As I wrote the other day, Halloween is an important revelatory event ("Terror and Tacos in Portage and Albany Parks, Respectively"). For the first time, I went to the Halsted Street Halloween parade in Boystown in Lakeview. The juxtaposition of images and characters can be very creatively stimulating: Pacman chased by a dominatrix (really a by a ghost, but the "lady" with a whip is not far behind); a chicken appearing to hold a news conference; and guys with an excuse not to wear much.
These types of events -- carnivals, parades, street fairs -- can also be remarkably important in developing and maintaining a civil and, dare I say, a loving public life. We can learn about, learn from, and value difference. Most human differences -- food, clothing, speech patterns, etc. -- are utterly unimportant, but acquire monstrous meaning in a vacuum. With a human (or Pacman) face, these differences can be seen as harmless, and as enriching, as they have the potential to be.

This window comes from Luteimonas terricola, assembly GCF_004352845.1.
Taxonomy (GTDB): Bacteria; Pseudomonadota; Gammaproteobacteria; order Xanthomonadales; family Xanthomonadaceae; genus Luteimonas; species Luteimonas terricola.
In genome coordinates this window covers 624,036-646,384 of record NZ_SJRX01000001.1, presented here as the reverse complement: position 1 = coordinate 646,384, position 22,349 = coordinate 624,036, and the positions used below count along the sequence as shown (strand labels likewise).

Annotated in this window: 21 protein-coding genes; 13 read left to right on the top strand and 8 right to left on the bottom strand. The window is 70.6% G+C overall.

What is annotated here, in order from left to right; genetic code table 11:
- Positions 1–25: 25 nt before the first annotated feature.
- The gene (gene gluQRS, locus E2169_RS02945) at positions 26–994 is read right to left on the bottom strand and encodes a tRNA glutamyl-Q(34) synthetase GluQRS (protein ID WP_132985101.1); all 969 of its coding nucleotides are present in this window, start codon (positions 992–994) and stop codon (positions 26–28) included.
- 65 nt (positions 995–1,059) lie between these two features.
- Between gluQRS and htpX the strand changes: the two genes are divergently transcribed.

Next year I will be in the parade itself and, perhaps, outdo the chicken.